Volume 6 came out in 1992, another single-issue volume, which contained a paper from Graf et al., “Early Morphological Changes in Chondromalacia Patellae in Humans - Demonstrated With The Plastination Method”, which described how epoxy sheet plastination was used on human patellas to investigate, at the microscopic level, changes in the chondral and subchondral areas. It was reported,  for  the  first  time, that “the  origin  of  the  idiopathic  chondromalacia  was detected  in  the subchondral  area  and  not  the cartilage  as  previously  thought.” These changes had not previously been seen with arthroscopy, but demonstrated how plastination can bridge the gap between the macro- and the microscopic, and shows the application of plastination to both research and clinical medicine (Fig. 7) (Graf et al., 1992).

The Journal developed further in 1993, with changes to the editorial team that were announced in Volume 7. Dr Robert Henry remained as Editor, but R. Dale Ulmer, from the College of Medicine, Mobile, Alabama, was listed as Editor-elect. The Editorial Board remained as before, but, as evidence of the growing worldwide reach of plastination, special Journal Correspondents were listed: for Canada, R. Blake Gubbins (Queen’s University, Ontario); for Europe, Margit Rokel (St Leon-Rot, Germany); and for the Far East, Robert Boyes (Queensland, Australia).

Volume 7 also contained a paper from another author who was to go on to become a prominent and distinguished member of the ISP, Andreas Weiglein: “Plastinated Brain Specimens in the Anatomical Curriculum at Graz University”. In this paper, Dr Weiglein described the use of P35 plastinated brain slices in neuroanatomy teaching, but he also draws comparisons between modern-day sectional anatomy and the anatomical drawings of Leonardo da Vinci (1452 – 1519) “the first known examples of cross-sectional anatomy” (Weiglein, 1993) (Figure 8). This was the first paper in the Journal to discuss the history of anatomy in relation to modern anatomical techniques.

In the same issue, a paper by Entius et al. brings state of the art sectional anatomy, medical imaging, and plastination together. In “A New Positioning Technique for Comparing Sectional Anatomy of the Shoulder with Sectional Diagnostic Modalities: Magnetic Resonance Imaging (MRI), Computed Tomography (CT) and Ultrasound (US)” the authors describe how skin markers can be used on anatomical specimens to define planes of section. After MRI, CT and ultrasound images were obtained, the specimen was frozen and sectioned at 2 mm thickness. The slices were then plastinated using the E12 technique, giving sections that exactly matched the MRI, CT and ultrasound images (Entius et al., 1993) (Fig. 9).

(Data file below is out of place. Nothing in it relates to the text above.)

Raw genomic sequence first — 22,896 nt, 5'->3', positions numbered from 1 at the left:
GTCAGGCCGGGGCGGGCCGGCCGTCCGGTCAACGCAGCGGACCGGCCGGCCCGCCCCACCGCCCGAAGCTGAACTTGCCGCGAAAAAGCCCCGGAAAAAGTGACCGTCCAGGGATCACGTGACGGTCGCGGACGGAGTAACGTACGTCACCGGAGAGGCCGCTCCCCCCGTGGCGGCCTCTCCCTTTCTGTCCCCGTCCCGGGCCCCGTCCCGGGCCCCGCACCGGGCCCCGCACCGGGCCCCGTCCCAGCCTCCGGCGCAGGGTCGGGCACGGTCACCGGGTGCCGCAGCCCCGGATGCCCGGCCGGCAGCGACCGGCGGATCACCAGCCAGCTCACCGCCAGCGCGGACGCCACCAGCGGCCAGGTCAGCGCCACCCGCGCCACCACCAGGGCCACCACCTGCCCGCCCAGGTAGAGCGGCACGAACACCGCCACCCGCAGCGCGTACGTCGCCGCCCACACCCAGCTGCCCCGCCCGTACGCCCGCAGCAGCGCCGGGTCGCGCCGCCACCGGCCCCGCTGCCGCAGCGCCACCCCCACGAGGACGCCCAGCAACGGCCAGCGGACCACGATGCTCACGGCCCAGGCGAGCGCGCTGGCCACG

Volume 8, in 1994, came with a change in the Editorial team. Dale Ulmer took over as Editor, and Bob Henry joined the new-look Editorial Board, along with Vincent DiFabio, Bill Richeimer, and William A. Gardner Jnr. “Preparation Support”, another innovation, was provided by Betty Clark and Rosemary Farmer.

Volume 9 (1995), with a suitably sunny cover picture (Fig. 10), announced the dawn of a new day for plastination, with the founding of the International Society for Plastination as an official body. At the historic 4th Biennial Meeting, in Graz, Germany, Bylaws and a Constitution for the ISP were written and adopted, and a slate of Officers were proposed and elected, and the Journal carried, for the first time, Letters from the newly-elected President, Bob Henry, and the Editor, Dale Ulmer.

The first-ever Editor’s letter, from Dale Ulmer, carried this message: “I challenge each plastinator to contribute one article yearly to our journal and help us advance our organizational goals. As we learn – we grow.” A message just as relevant today as it was in 1995.

The 8th International Conference on Plastination (the 5th Biennial Meeting of the International Society for Plastination) ventured, for the first time, to the Southern Hemisphere, to the University of Queensland, Brisbane, in Australia. Confusingly, the cover of Volume 10 featured a photograph showing the Sydney harbour bridge and the Sydney Opera House. The abstracts from the meeting were published in this issue, including “The Use of Silicone Plastinated Specimens for Light and Electron Microscopy” (Grondin et al., 1996), which contained the following cryptic message: “if you can find mistakes in this publication, please consider they are there for a purpose. We publish something for everyone, and some people are always looking for mistakes”!